At least 75% of colleges get antisemitism report grade of 'C' or below, and Ivy League flunks out

Of the eight Ivy League schools, only one received a "C," while the rest received a grade of "D" or "F." 
Jewish student, Columbia University, New York City, Nov. 14, 2023

Most college campuses are not doing enough to protect Jewish students, with the Anti-Defamation League's latest "Antisemitism Report Card" giving the schools a grade of "C" or below.

The organization published the report card results Tuesday after reviewing 85 schools and assigning them grades "A" through "F." The goal is to give college leaders, parents, students, alumni and other interested parties a way to evaluate antisemitism on campus, the ADL said

Only two schools – Brandeis University in Massachusetts and Elon University in North Carolina – received an "A," standing for "Ahead of the Pack." Meanwhile, 17 schools earned a "B" for "Better than Most," 29 schools were given a "C" for "Corrections Needed," 24 schools received a "D" for "Deficient Approach" and 13 schools earned an "F" for "Failing."

"Every campus should get an A – that’s not grade inflation, that’s the minimum that every group on every campus expects," ADL CEO Jonathan Greenblatt said. "Like all students, Jewish students deserve to feel safe and supported on campus."

The campuses that received an "F" grade include Harvard University, Massachusetts Institute of Technology, Michigan State University, Princeton University, SUNY Purchase, SUNY Rockland Community College, Stanford University, Swarthmore College, Tufts University, University of Chicago, University of Massachusetts, Amherst, University of North Carolina, Chapel Hill, and the University of Virginia.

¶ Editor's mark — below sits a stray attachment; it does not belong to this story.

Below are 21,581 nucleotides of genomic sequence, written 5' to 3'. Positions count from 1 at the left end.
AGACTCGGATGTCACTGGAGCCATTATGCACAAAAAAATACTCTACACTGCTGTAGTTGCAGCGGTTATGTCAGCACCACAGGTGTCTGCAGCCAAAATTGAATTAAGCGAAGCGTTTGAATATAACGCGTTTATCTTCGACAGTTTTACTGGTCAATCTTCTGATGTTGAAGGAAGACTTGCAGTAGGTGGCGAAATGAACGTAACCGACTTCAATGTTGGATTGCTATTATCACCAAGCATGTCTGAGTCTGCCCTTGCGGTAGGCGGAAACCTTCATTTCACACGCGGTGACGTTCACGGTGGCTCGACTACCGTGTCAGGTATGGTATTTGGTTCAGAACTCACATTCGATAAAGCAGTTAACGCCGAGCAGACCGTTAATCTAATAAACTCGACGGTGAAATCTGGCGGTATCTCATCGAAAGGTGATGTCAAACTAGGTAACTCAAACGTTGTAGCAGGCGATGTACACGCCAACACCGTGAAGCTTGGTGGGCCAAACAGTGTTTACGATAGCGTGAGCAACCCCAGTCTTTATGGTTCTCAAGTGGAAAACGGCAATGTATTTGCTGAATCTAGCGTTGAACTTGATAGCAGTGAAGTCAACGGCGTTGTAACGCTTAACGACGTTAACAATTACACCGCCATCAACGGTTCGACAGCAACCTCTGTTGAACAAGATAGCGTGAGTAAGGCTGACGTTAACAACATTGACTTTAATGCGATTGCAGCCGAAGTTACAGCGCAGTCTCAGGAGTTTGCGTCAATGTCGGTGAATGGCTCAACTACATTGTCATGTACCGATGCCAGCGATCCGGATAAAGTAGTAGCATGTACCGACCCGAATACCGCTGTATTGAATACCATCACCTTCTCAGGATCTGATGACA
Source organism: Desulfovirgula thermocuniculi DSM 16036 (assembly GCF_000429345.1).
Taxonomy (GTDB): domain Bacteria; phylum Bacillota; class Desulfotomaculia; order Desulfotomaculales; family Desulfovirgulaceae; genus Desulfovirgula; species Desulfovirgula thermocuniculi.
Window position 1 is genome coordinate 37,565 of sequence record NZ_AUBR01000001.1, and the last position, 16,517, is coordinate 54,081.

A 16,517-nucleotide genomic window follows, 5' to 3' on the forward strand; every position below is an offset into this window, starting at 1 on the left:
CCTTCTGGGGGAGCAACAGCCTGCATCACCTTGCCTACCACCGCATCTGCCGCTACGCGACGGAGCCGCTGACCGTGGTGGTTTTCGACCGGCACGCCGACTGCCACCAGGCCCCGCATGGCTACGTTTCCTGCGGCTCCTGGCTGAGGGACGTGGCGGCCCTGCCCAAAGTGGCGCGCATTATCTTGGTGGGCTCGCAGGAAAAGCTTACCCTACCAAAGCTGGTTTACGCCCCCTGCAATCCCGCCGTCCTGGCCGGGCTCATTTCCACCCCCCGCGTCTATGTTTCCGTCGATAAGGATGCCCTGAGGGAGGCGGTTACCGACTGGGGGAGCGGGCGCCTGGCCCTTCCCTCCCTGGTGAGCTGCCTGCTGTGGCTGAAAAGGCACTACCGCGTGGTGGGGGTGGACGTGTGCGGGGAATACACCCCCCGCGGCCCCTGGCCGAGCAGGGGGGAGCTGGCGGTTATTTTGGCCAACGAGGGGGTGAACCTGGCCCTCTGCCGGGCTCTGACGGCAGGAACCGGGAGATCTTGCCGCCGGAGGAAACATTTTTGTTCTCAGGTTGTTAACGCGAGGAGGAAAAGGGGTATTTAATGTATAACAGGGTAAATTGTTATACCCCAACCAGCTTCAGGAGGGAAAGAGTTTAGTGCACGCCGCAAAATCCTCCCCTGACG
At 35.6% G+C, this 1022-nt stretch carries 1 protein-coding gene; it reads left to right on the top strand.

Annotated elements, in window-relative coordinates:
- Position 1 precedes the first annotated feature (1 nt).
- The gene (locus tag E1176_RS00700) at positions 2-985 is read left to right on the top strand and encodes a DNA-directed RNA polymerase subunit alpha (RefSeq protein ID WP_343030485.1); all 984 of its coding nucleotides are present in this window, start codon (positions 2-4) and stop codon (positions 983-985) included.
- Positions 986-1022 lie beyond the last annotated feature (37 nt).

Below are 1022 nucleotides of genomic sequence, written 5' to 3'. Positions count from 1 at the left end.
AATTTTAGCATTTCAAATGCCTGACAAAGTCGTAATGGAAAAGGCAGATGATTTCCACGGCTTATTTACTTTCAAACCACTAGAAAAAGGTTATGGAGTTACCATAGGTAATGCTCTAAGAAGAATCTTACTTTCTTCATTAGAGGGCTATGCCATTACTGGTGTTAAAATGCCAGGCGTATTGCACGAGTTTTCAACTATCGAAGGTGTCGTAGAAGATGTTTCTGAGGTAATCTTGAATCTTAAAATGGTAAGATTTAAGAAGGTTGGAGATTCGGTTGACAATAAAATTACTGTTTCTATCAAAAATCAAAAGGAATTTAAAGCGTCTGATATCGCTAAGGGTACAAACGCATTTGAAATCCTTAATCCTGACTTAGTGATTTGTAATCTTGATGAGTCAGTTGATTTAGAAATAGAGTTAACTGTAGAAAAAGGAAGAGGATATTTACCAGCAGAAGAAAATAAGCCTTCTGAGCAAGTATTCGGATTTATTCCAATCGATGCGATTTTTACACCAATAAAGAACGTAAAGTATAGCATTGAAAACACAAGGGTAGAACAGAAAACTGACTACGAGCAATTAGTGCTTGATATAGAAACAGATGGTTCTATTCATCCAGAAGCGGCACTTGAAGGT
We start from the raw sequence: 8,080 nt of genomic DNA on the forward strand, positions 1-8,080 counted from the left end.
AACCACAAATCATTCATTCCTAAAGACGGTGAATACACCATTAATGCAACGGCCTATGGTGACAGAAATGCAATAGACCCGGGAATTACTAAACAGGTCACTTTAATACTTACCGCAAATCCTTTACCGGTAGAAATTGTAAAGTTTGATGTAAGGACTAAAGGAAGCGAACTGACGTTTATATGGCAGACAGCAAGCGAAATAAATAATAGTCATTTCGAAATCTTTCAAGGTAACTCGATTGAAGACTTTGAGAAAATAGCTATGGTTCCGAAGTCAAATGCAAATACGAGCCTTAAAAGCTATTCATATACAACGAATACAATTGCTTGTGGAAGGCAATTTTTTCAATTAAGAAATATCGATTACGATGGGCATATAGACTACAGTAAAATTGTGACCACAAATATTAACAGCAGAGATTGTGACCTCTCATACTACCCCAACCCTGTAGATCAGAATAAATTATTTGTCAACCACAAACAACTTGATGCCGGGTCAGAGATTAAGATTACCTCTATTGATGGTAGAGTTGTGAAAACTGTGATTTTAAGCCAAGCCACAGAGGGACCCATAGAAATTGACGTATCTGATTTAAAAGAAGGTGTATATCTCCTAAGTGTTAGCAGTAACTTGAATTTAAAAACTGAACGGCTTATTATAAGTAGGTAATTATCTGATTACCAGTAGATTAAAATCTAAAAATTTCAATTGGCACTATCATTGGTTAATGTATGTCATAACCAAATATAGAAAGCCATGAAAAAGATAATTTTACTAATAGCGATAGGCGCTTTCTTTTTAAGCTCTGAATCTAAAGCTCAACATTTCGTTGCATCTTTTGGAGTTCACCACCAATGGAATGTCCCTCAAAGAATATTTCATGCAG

Of the eight Ivy League schools, only one – Dartmouth College – received a "C." The rest of the Ivies received grades of "D" or "F." 

While Israel's self-defense in response to the Oct. 7, 2023 Hamas terror attacks resulted in an increase in antisemitism on campuses, the report also includes the issues that many schools faced addressing antisemitism even before the attacks.

"It’s time for campuses to step up and protect our children from the hate and antisemitism that has proliferated on college campuses across the country this year," said Emma Law-Oppman, who is involved in a group called Mothers Against College Antisemitism.

The report comes as some schools, such as Harvard University, have seen a decline in applications following high-profile incidents of antisemitism. Additionally, the House Education and Workforce Committee has been investigating multiple schools for their responses to antisemitism on campus.

Some campus leaders are pessimistic about the future of antisemitism at their schools as anti-Israel protests continue more than six months after the Oct. 7 attack. 

"I think there's a real frustration growing among the anti-Israel students that no matter how loud they scream, no matter how nasty they become, no matter how many die-ins they do, it's really not getting them anywhere. And I think it's going to get a lot worse," Cornell University Law Professor William Jacobson told the "Just the News, No Noise" TV show earlier this month when asked about antisemitism on campus. 

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